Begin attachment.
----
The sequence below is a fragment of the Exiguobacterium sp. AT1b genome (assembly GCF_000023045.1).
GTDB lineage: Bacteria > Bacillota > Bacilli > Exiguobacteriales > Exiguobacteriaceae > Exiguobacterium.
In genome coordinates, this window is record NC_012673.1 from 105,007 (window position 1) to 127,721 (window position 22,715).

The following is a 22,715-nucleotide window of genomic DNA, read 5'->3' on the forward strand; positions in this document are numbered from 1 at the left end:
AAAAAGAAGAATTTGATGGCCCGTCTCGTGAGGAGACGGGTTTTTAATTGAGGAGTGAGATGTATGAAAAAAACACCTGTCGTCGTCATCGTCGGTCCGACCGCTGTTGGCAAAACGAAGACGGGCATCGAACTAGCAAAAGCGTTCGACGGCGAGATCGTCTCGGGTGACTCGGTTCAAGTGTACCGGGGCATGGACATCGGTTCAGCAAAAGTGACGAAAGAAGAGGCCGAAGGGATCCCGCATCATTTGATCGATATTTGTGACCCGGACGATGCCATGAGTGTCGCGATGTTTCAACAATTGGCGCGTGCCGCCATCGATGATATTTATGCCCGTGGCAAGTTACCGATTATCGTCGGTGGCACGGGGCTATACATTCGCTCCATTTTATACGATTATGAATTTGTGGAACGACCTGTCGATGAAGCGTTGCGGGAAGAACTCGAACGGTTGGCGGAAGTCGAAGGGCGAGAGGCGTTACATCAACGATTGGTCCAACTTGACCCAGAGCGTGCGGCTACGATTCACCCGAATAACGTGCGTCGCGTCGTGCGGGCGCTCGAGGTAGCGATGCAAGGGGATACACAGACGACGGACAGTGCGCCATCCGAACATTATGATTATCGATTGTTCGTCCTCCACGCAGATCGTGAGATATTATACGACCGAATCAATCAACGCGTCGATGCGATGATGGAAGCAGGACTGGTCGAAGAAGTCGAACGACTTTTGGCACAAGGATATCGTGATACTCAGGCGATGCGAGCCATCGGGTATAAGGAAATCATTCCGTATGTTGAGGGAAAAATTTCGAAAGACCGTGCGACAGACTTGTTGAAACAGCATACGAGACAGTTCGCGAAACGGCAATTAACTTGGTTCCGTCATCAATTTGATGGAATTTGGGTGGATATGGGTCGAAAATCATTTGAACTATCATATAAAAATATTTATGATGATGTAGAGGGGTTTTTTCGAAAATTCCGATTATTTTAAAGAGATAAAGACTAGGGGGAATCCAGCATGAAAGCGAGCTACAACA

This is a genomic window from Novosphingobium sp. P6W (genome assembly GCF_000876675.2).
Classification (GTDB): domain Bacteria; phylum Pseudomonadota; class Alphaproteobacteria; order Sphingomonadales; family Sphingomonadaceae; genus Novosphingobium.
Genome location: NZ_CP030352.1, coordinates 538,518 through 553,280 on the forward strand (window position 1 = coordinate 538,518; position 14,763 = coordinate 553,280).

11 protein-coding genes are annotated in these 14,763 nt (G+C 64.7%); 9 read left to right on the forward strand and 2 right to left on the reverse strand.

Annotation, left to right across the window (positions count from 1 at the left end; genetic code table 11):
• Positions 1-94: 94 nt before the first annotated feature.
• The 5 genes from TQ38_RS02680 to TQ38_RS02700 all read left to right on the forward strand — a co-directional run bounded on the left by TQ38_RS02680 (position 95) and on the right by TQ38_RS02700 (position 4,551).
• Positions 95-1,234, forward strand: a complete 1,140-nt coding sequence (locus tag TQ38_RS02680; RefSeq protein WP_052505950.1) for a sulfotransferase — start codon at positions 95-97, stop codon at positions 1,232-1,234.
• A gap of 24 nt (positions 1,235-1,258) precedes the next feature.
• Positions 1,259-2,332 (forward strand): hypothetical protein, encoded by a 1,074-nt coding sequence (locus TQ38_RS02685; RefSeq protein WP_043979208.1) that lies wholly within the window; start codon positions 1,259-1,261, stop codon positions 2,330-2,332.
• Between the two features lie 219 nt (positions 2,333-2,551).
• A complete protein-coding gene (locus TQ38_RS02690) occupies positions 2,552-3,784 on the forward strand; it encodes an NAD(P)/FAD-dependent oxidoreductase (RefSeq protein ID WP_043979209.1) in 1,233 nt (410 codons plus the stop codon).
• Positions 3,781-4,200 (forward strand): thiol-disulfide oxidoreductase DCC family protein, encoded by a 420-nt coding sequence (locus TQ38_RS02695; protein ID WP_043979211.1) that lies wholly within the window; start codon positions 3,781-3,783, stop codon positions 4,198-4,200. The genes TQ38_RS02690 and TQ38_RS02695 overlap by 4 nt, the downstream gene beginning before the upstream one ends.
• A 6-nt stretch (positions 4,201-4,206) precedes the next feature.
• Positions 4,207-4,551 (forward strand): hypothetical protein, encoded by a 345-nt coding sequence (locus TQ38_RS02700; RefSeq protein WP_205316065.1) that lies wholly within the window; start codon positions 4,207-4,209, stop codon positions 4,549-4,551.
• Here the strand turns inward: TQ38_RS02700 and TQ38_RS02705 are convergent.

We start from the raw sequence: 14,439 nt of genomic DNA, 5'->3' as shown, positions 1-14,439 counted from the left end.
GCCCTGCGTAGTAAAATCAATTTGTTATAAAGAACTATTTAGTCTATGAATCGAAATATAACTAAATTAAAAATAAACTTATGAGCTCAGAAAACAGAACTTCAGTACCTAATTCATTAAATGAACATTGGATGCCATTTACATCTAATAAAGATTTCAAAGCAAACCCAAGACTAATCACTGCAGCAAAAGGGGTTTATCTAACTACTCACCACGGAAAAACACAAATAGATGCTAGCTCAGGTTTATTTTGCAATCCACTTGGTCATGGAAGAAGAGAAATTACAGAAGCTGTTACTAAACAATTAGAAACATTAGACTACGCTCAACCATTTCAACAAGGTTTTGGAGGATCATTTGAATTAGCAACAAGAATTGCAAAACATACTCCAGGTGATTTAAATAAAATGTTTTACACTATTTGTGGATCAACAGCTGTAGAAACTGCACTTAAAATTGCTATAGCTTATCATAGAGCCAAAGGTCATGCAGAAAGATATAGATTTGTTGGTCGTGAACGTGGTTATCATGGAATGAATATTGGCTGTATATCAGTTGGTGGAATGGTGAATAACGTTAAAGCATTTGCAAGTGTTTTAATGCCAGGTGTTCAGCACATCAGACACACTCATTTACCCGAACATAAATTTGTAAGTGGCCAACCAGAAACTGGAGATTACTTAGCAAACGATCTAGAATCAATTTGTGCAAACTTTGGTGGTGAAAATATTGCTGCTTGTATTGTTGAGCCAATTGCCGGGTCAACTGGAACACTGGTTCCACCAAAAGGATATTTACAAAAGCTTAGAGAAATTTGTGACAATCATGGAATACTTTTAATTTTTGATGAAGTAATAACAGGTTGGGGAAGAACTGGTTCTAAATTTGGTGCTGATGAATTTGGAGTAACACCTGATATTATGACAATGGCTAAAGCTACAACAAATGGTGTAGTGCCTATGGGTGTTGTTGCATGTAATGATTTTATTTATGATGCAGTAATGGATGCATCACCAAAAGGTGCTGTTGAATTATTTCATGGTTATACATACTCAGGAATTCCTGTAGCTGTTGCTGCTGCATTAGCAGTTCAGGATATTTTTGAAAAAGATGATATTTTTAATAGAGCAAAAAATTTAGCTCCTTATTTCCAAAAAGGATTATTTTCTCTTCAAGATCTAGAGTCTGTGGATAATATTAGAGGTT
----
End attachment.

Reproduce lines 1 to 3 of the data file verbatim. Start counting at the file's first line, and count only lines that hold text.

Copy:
The sequence below is a fragment of the Exiguobacterium sp. AT1b genome (assembly GCF_000023045.1).
GTDB lineage: Bacteria > Bacillota > Bacilli > Exiguobacteriales > Exiguobacteriaceae > Exiguobacterium.
In genome coordinates, this window is record NC_012673.1 from 105,007 (window position 1) to 127,721 (window position 22,715).